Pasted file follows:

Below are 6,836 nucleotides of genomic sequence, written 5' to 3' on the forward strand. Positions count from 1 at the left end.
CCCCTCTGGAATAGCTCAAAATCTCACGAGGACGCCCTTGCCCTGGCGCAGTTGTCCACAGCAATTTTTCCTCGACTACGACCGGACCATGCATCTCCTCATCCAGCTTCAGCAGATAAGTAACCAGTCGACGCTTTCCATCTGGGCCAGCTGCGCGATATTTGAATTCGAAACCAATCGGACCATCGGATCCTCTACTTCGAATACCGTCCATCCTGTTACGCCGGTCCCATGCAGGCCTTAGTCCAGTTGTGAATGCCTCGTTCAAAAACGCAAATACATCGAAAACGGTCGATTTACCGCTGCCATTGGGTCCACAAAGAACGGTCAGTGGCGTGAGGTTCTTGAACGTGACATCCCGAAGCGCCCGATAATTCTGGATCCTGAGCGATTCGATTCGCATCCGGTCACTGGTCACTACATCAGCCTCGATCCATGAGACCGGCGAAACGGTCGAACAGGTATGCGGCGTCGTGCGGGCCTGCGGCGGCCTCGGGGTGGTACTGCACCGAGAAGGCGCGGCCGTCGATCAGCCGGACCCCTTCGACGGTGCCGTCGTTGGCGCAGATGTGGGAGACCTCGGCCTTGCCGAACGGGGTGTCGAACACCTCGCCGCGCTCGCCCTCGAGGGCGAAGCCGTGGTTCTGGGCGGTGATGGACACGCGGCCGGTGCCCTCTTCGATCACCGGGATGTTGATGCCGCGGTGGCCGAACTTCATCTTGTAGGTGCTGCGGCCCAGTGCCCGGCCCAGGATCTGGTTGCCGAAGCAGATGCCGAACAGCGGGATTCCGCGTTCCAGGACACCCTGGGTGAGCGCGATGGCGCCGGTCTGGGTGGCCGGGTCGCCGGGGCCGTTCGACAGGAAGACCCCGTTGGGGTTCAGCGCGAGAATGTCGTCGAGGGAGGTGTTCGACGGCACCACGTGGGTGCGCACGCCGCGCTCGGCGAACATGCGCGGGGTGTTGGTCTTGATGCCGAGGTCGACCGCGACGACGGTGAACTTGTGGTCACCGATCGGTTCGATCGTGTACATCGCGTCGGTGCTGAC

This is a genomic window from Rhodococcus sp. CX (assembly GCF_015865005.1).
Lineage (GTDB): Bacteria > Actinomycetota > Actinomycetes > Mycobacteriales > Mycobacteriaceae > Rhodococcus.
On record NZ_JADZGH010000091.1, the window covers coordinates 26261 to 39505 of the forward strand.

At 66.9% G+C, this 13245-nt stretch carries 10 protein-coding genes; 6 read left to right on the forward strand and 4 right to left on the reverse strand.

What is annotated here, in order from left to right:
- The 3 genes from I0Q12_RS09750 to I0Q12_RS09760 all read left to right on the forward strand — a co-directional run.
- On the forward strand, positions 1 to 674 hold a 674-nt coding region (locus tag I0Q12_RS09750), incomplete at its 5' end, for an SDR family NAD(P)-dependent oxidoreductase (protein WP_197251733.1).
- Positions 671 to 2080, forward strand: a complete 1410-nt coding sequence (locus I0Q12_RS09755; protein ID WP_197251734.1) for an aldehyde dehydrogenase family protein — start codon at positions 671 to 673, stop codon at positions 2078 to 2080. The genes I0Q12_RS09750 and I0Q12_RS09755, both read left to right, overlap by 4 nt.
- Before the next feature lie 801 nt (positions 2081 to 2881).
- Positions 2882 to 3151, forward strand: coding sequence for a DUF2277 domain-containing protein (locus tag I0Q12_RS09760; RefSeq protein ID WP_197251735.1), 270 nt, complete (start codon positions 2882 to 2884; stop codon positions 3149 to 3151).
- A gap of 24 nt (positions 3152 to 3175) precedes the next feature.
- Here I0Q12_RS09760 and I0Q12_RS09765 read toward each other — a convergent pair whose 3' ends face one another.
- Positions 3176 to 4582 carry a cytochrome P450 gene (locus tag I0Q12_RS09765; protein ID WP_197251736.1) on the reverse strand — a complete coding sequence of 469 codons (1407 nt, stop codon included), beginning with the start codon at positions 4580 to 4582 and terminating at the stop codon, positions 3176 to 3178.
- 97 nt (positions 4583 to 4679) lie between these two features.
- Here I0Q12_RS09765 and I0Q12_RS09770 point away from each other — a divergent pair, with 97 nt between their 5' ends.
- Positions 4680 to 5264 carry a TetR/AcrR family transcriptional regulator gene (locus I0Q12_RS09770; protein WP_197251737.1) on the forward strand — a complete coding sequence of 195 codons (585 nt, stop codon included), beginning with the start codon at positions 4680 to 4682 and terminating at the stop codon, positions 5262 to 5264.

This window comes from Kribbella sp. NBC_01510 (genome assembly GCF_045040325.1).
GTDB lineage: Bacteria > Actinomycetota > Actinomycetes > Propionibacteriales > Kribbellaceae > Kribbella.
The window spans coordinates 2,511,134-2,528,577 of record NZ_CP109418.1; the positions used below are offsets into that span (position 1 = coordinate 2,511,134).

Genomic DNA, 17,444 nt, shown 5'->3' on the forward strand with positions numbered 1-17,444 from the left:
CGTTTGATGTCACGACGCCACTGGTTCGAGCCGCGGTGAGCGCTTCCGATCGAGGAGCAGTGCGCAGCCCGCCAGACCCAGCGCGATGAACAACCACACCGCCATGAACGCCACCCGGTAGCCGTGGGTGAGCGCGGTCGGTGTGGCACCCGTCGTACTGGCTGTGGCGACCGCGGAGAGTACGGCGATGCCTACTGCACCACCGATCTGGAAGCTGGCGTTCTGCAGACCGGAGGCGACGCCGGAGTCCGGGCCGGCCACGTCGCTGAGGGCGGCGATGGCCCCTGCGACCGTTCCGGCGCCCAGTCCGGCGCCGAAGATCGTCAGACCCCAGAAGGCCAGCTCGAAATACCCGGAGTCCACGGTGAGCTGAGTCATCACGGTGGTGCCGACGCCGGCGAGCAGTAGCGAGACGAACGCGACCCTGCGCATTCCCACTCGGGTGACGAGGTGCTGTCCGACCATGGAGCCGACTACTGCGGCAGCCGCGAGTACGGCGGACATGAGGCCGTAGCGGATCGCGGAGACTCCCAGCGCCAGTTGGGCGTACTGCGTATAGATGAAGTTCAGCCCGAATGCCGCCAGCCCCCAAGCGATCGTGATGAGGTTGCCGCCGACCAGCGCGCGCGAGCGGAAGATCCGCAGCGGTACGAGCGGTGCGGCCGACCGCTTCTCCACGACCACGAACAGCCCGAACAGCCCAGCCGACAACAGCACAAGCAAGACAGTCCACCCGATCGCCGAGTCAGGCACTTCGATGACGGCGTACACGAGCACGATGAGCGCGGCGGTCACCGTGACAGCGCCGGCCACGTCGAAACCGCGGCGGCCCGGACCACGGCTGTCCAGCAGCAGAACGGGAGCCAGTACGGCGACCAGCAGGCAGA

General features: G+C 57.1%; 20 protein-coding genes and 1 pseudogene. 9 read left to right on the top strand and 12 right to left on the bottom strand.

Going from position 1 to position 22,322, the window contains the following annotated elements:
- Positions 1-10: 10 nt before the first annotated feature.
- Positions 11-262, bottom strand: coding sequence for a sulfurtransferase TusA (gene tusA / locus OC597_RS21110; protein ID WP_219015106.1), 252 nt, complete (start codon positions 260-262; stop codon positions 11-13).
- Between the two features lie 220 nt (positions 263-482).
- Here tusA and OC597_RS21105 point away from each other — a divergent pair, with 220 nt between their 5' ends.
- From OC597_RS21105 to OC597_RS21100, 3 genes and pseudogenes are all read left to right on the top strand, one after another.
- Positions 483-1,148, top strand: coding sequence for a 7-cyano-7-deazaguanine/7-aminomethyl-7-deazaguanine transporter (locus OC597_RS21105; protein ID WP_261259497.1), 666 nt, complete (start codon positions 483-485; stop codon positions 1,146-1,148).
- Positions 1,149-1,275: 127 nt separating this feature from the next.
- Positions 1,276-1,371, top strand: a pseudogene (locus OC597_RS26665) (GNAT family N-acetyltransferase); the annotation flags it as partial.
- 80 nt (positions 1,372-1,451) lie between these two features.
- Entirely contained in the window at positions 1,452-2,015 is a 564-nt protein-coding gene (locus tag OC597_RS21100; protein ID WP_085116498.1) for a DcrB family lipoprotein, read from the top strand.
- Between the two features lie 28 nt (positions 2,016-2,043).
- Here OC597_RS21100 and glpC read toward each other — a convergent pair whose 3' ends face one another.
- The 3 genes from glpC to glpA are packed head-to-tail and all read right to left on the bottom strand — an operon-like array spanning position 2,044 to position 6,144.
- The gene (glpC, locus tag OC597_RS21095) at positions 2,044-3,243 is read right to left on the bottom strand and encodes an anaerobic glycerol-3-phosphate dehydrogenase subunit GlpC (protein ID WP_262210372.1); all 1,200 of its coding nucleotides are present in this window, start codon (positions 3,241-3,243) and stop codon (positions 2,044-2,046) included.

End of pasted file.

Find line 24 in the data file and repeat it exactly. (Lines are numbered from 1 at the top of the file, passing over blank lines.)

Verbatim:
General features: G+C 57.1%; 20 protein-coding genes and 1 pseudogene. 9 read left to right on the top strand and 12 right to left on the bottom strand.